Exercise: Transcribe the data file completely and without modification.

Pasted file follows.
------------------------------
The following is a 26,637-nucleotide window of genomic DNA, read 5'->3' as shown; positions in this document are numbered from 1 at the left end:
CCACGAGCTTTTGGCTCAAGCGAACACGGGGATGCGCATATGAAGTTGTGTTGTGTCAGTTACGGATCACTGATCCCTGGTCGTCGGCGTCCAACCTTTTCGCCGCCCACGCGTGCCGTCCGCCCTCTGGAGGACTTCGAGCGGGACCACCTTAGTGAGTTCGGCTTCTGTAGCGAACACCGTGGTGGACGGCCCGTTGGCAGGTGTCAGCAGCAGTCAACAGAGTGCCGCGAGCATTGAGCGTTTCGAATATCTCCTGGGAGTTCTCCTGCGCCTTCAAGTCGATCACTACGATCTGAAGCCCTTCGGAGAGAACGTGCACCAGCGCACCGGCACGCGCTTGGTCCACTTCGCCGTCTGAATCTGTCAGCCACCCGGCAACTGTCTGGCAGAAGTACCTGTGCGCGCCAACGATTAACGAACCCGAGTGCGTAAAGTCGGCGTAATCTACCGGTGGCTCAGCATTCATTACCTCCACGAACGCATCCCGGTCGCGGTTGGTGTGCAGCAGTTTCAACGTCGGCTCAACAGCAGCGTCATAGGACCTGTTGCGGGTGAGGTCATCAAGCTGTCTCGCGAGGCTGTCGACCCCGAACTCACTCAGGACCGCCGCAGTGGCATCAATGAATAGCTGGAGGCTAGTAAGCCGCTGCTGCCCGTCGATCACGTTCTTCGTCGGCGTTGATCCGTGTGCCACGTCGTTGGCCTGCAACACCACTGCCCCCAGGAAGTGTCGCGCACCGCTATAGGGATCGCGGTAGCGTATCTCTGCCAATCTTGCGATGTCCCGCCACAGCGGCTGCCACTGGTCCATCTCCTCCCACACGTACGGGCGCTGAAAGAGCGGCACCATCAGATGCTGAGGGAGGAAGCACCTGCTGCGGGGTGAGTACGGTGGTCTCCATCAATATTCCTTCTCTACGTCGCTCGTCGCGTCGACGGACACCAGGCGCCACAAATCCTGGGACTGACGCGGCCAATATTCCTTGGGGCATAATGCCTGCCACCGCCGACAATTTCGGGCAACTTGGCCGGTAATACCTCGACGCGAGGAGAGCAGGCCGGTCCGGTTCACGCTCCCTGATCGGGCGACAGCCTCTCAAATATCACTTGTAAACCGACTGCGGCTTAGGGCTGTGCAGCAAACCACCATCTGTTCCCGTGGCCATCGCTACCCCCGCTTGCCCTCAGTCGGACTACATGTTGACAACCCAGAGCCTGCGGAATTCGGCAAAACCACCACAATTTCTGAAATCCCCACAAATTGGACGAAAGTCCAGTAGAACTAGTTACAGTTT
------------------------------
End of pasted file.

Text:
The following is a 26,637-nucleotide window of genomic DNA, read 5'->3' as shown; positions in this document are numbered from 1 at the left end:
CCACGAGCTTTTGGCTCAAGCGAACACGGGGATGCGCATATGAAGTTGTGTTGTGTCAGTTACGGATCACTGATCCCTGGTCGTCGGCGTCCAACCTTTTCGCCGCCCACGCGTGCCGTCCGCCCTCTGGAGGACTTCGAGCGGGACCACCTTAGTGAGTTCGGCTTCTGTAGCGAACACCGTGGTGGACGGCCCGTTGGCAGGTGTCAGCAGCAGTCAACAGAGTGCCGCGAGCATTGAGCGTTTCGAATATCTCCTGGGAGTTCTCCTGCGCCTTCAAGTCGATCACTACGATCTGAAGCCCTTCGGAGAGAACGTGCACCAGCGCACCGGCACGCGCTTGGTCCACTTCGCCGTCTGAATCTGTCAGCCACCCGGCAACTGTCTGGCAGAAGTACCTGTGCGCGCCAACGATTAACGAACCCGAGTGCGTAAAGTCGGCGTAATCTACCGGTGGCTCAGCATTCATTACCTCCACGAACGCATCCCGGTCGCGGTTGGTGTGCAGCAGTTTCAACGTCGGCTCAACAGCAGCGTCATAGGACCTGTTGCGGGTGAGGTCATCAAGCTGTCTCGCGAGGCTGTCGACCCCGAACTCACTCAGGACCGCCGCAGTGGCATCAATGAATAGCTGGAGGCTAGTAAGCCGCTGCTGCCCGTCGATCACGTTCTTCGTCGGCGTTGATCCGTGTGCCACGTCGTTGGCCTGCAACACCACTGCCCCCAGGAAGTGTCGCGCACCGCTATAGGGATCGCGGTAGCGTATCTCTGCCAATCTTGCGATGTCCCGCCACAGCGGCTGCCACTGGTCCATCTCCTCCCACACGTACGGGCGCTGAAAGAGCGGCACCATCAGATGCTGAGGGAGGAAGCACCTGCTGCGGGGTGAGTACGGTGGTCTCCATCAATATTCCTTCTCTACGTCGCTCGTCGCGTCGACGGACACCAGGCGCCACAAATCCTGGGACTGACGCGGCCAATATTCCTTGGGGCATAATGCCTGCCACCGCCGACAATTTCGGGCAACTTGGCCGGTAATACCTCGACGCGAGGAGAGCAGGCCGGTCCGGTTCACGCTCCCTGATCGGGCGACAGCCTCTCAAATATCACTTGTAAACCGACTGCGGCTTAGGGCTGTGCAGCAAACCACCATCTGTTCCCGTGGCCATCGCTACCCCCGCTTGCCCTCAGTCGGACTACATGTTGACAACCCAGAGCCTGCGGAATTCGGCAAAACCACCACAATTTCTGAAATCCCCACAAATTGGACGAAAGTCCAGTAGAACTAGTTACAGTTT